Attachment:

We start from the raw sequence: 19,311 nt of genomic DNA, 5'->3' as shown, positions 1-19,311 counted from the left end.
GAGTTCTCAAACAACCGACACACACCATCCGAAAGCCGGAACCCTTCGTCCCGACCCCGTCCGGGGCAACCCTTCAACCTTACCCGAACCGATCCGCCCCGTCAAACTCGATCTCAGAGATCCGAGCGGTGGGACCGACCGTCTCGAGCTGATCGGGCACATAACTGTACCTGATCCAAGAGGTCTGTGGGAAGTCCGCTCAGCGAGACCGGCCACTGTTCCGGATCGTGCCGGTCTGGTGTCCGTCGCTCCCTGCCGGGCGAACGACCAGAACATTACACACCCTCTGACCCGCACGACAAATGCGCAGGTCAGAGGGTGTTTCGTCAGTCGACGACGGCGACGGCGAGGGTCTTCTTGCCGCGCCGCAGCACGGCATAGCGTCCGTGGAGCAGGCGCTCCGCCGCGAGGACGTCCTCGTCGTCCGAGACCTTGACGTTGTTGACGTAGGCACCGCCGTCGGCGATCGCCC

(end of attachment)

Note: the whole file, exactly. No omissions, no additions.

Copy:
We start from the raw sequence: 19,311 nt of genomic DNA, 5'->3' as shown, positions 1-19,311 counted from the left end.
GAGTTCTCAAACAACCGACACACACCATCCGAAAGCCGGAACCCTTCGTCCCGACCCCGTCCGGGGCAACCCTTCAACCTTACCCGAACCGATCCGCCCCGTCAAACTCGATCTCAGAGATCCGAGCGGTGGGACCGACCGTCTCGAGCTGATCGGGCACATAACTGTACCTGATCCAAGAGGTCTGTGGGAAGTCCGCTCAGCGAGACCGGCCACTGTTCCGGATCGTGCCGGTCTGGTGTCCGTCGCTCCCTGCCGGGCGAACGACCAGAACATTACACACCCTCTGACCCGCACGACAAATGCGCAGGTCAGAGGGTGTTTCGTCAGTCGACGACGGCGACGGCGAGGGTCTTCTTGCCGCGCCGCAGCACGGCATAGCGTCCGTGGAGCAGGCGCTCCGCCGCGAGGACGTCCTCGTCGTCCGAGACCTTGACGTTGTTGACGTAGGCACCGCCGTCGGCGATCGCCC